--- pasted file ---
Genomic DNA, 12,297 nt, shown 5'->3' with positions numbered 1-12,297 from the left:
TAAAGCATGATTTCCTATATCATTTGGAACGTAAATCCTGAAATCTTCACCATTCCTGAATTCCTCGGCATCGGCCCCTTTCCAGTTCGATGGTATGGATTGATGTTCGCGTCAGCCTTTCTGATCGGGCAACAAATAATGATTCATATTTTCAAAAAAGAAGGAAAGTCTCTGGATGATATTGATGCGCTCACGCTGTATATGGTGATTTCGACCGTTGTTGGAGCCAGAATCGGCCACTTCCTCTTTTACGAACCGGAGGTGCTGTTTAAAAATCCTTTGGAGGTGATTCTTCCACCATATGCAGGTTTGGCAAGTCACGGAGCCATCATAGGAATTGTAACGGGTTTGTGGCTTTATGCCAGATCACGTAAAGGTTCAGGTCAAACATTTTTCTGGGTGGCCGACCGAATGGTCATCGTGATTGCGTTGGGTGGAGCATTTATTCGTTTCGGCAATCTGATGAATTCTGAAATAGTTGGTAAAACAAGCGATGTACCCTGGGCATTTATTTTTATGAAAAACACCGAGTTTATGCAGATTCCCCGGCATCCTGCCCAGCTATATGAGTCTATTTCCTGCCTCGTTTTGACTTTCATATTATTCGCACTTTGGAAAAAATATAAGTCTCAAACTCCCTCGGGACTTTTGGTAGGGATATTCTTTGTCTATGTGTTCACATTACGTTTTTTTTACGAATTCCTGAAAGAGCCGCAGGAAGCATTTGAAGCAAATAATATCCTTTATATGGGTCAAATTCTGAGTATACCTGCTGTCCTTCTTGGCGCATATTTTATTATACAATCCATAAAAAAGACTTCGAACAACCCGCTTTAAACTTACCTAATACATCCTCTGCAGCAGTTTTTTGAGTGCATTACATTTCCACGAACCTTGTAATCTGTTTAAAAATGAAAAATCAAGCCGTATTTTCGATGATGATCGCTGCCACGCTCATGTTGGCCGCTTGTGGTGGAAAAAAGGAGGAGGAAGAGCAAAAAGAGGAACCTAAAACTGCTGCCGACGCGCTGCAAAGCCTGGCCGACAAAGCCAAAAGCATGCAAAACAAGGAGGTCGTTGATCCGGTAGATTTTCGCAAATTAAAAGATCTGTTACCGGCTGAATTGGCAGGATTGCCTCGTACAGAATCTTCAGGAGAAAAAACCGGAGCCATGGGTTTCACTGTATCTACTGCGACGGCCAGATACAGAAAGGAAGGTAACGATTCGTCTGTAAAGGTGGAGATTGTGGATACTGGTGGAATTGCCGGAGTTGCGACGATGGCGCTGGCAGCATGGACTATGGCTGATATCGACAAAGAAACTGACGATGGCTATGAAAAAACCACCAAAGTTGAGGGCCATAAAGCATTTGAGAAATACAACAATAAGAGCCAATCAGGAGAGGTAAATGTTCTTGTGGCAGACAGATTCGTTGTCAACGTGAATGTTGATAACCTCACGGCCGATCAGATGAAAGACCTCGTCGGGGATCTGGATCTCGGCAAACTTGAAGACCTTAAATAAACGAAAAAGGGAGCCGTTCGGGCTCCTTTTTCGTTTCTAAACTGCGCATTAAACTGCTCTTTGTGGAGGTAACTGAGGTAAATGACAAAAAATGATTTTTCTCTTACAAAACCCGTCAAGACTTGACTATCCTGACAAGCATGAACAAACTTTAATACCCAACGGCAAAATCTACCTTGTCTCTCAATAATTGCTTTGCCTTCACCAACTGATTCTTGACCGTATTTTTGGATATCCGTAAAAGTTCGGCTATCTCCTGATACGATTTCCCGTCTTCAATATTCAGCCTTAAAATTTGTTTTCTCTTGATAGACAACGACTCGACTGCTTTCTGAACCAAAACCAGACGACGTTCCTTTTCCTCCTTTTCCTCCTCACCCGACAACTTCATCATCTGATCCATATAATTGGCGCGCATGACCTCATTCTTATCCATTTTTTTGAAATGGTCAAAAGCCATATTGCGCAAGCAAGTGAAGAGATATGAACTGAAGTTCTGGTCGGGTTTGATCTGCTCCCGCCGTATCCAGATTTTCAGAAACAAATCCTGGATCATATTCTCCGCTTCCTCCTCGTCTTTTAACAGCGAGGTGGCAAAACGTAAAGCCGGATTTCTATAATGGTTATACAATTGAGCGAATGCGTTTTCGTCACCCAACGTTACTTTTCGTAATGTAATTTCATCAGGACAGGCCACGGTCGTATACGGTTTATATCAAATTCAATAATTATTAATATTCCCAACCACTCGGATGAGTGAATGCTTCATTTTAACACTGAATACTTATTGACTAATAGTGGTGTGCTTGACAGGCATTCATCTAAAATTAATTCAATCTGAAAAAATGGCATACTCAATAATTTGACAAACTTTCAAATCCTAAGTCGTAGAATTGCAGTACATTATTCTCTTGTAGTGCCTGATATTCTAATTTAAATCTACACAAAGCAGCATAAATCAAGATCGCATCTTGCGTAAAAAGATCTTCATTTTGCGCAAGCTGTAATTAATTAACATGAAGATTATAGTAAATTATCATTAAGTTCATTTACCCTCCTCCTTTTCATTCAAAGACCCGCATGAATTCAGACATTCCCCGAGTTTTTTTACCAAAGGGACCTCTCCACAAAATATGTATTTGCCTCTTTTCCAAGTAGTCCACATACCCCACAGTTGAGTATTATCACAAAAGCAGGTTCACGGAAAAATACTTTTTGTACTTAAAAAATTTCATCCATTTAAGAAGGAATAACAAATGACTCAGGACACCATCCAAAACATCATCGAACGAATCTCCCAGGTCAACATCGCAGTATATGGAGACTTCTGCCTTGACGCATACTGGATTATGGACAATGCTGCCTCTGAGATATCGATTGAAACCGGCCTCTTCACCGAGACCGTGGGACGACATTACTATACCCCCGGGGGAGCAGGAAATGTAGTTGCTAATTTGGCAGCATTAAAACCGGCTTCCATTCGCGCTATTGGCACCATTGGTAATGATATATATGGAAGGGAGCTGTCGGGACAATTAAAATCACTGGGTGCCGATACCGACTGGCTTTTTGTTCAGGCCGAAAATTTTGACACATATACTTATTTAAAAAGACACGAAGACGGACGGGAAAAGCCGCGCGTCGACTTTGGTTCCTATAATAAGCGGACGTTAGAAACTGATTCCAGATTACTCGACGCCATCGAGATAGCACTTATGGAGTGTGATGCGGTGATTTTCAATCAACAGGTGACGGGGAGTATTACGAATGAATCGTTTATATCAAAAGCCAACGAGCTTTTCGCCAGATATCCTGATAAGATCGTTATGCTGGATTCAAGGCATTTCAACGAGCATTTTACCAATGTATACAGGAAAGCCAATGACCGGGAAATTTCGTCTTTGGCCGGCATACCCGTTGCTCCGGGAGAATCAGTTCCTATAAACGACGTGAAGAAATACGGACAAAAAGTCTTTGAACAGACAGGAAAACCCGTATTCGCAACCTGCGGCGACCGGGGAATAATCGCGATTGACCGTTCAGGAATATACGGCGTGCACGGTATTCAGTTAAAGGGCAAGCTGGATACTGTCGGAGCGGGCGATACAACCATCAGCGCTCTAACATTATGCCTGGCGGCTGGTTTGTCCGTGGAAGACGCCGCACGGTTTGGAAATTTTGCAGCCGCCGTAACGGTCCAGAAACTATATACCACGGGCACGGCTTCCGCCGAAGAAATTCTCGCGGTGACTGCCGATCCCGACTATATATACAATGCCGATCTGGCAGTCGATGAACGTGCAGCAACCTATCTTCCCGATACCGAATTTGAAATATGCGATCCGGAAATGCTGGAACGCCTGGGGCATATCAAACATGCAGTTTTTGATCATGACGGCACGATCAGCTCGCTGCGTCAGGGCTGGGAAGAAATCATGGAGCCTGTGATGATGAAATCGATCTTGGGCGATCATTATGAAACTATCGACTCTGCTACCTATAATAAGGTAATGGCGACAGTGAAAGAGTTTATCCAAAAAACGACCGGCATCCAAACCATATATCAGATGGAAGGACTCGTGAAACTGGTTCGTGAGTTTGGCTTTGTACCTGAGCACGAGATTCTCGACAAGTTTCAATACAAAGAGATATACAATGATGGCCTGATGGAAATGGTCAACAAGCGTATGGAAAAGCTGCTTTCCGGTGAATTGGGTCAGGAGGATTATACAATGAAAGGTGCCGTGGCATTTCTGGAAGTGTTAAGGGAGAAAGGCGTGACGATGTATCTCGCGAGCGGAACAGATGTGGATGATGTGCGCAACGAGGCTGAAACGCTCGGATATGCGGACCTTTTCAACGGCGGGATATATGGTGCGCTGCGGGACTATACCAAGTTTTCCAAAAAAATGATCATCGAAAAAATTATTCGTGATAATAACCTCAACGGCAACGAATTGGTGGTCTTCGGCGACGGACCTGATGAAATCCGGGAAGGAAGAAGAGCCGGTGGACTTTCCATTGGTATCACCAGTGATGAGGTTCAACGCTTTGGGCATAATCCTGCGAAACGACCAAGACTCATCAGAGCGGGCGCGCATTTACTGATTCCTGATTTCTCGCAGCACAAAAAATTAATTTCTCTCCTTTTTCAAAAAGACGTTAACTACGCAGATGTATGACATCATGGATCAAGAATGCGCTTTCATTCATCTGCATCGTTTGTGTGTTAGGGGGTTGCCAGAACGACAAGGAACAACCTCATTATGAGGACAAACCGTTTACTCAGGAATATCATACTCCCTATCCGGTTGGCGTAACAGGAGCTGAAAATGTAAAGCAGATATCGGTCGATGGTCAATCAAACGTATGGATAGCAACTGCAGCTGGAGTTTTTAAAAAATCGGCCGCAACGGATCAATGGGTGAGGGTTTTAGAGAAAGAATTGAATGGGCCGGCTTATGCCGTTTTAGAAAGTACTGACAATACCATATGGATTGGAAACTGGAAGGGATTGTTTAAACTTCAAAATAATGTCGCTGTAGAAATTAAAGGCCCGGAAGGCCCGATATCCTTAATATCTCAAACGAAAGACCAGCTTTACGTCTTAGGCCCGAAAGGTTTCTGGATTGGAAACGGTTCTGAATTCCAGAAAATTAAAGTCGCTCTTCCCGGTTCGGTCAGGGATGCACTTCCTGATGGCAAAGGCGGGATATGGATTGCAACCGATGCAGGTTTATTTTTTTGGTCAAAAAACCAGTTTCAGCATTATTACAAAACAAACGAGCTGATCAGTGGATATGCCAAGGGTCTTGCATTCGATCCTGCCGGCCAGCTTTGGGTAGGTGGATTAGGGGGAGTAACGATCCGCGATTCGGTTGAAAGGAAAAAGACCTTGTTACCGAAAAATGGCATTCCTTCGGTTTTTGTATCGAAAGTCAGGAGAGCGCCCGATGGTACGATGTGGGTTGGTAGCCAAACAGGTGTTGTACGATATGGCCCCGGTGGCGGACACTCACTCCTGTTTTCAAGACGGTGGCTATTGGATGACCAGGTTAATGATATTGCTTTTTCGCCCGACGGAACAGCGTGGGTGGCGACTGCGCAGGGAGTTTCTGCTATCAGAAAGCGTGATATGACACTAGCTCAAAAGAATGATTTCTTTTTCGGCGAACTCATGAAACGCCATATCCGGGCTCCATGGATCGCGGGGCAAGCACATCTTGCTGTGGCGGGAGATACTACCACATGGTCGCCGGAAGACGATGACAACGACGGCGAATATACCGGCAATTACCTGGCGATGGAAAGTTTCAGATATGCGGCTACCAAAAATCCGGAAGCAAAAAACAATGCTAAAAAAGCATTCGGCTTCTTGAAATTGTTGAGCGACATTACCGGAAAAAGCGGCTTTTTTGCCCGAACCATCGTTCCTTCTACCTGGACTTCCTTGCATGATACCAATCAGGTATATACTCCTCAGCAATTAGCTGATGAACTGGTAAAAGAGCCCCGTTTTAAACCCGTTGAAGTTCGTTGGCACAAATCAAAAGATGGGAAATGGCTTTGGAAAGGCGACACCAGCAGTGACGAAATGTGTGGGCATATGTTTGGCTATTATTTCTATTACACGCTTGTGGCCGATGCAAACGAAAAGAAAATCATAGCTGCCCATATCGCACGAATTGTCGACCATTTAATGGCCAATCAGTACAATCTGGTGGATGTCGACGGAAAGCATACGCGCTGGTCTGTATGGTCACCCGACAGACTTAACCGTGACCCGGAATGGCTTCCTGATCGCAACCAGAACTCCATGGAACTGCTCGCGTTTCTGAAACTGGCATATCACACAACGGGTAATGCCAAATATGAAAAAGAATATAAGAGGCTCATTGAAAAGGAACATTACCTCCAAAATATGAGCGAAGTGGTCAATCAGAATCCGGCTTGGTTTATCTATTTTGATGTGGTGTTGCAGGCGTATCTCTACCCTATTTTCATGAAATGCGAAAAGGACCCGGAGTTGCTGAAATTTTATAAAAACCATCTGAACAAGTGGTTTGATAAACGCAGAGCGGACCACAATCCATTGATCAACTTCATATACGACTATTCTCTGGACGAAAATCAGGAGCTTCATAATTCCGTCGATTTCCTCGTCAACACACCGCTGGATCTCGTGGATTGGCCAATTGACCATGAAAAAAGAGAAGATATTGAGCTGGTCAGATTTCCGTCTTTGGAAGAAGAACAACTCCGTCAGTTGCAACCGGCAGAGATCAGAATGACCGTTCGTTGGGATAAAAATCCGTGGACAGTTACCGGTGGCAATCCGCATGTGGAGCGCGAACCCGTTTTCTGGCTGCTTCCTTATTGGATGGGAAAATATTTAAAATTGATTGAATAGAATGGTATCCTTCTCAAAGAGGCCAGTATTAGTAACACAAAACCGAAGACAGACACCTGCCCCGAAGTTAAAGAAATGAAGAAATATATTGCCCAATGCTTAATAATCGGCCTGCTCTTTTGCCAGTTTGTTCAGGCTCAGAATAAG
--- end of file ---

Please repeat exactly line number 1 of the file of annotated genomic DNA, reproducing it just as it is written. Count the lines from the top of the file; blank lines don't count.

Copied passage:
Genomic DNA, 12,297 nt, shown 5'->3' with positions numbered 1-12,297 from the left: